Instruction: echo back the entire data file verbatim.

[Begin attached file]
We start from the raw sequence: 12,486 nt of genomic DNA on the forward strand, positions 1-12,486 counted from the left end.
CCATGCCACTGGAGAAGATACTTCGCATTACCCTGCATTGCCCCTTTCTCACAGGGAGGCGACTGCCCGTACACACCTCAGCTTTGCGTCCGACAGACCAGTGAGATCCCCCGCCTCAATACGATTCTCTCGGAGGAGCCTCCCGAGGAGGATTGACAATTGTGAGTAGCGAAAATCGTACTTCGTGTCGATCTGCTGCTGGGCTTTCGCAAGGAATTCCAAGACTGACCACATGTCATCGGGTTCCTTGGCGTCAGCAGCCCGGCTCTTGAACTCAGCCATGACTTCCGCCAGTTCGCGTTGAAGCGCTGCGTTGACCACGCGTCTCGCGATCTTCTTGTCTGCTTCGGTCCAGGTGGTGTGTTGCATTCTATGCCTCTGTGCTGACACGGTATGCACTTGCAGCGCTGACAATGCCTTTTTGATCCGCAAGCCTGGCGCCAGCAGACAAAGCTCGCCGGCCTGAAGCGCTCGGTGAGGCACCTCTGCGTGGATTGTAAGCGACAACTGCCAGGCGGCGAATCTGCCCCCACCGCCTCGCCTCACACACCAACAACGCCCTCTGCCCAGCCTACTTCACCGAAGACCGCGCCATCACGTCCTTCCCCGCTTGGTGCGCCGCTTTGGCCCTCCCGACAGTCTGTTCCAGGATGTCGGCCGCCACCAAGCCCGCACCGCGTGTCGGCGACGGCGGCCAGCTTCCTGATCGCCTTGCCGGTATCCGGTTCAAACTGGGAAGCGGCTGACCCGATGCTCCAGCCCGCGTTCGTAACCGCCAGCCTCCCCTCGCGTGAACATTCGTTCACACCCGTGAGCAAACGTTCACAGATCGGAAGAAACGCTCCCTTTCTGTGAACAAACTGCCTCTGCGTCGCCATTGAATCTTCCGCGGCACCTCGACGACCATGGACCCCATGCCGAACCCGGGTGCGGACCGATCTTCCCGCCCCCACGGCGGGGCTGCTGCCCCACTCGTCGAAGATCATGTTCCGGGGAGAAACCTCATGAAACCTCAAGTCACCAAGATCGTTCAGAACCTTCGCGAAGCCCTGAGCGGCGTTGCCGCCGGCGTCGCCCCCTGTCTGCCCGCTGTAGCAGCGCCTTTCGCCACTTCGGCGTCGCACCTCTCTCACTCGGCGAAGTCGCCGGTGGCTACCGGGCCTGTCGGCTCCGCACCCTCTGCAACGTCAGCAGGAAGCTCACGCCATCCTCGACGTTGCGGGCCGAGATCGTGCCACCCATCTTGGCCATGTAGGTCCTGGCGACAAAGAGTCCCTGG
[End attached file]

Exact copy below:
We start from the raw sequence: 12,486 nt of genomic DNA on the forward strand, positions 1-12,486 counted from the left end.
CCATGCCACTGGAGAAGATACTTCGCATTACCCTGCATTGCCCCTTTCTCACAGGGAGGCGACTGCCCGTACACACCTCAGCTTTGCGTCCGACAGACCAGTGAGATCCCCCGCCTCAATACGATTCTCTCGGAGGAGCCTCCCGAGGAGGATTGACAATTGTGAGTAGCGAAAATCGTACTTCGTGTCGATCTGCTGCTGGGCTTTCGCAAGGAATTCCAAGACTGACCACATGTCATCGGGTTCCTTGGCGTCAGCAGCCCGGCTCTTGAACTCAGCCATGACTTCCGCCAGTTCGCGTTGAAGCGCTGCGTTGACCACGCGTCTCGCGATCTTCTTGTCTGCTTCGGTCCAGGTGGTGTGTTGCATTCTATGCCTCTGTGCTGACACGGTATGCACTTGCAGCGCTGACAATGCCTTTTTGATCCGCAAGCCTGGCGCCAGCAGACAAAGCTCGCCGGCCTGAAGCGCTCGGTGAGGCACCTCTGCGTGGATTGTAAGCGACAACTGCCAGGCGGCGAATCTGCCCCCACCGCCTCGCCTCACACACCAACAACGCCCTCTGCCCAGCCTACTTCACCGAAGACCGCGCCATCACGTCCTTCCCCGCTTGGTGCGCCGCTTTGGCCCTCCCGACAGTCTGTTCCAGGATGTCGGCCGCCACCAAGCCCGCACCGCGTGTCGGCGACGGCGGCCAGCTTCCTGATCGCCTTGCCGGTATCCGGTTCAAACTGGGAAGCGGCTGACCCGATGCTCCAGCCCGCGTTCGTAACCGCCAGCCTCCCCTCGCGTGAACATTCGTTCACACCCGTGAGCAAACGTTCACAGATCGGAAGAAACGCTCCCTTTCTGTGAACAAACTGCCTCTGCGTCGCCATTGAATCTTCCGCGGCACCTCGACGACCATGGACCCCATGCCGAACCCGGGTGCGGACCGATCTTCCCGCCCCCACGGCGGGGCTGCTGCCCCACTCGTCGAAGATCATGTTCCGGGGAGAAACCTCATGAAACCTCAAGTCACCAAGATCGTTCAGAACCTTCGCGAAGCCCTGAGCGGCGTTGCCGCCGGCGTCGCCCCCTGTCTGCCCGCTGTAGCAGCGCCTTTCGCCACTTCGGCGTCGCACCTCTCTCACTCGGCGAAGTCGCCGGTGGCTACCGGGCCTGTCGGCTCCGCACCCTCTGCAACGTCAGCAGGAAGCTCACGCCATCCTCGACGTTGCGGGCCGAGATCGTGCCACCCATCTTGGCCATGTAGGTCCTGGCGACAAAGAGTCCCTGG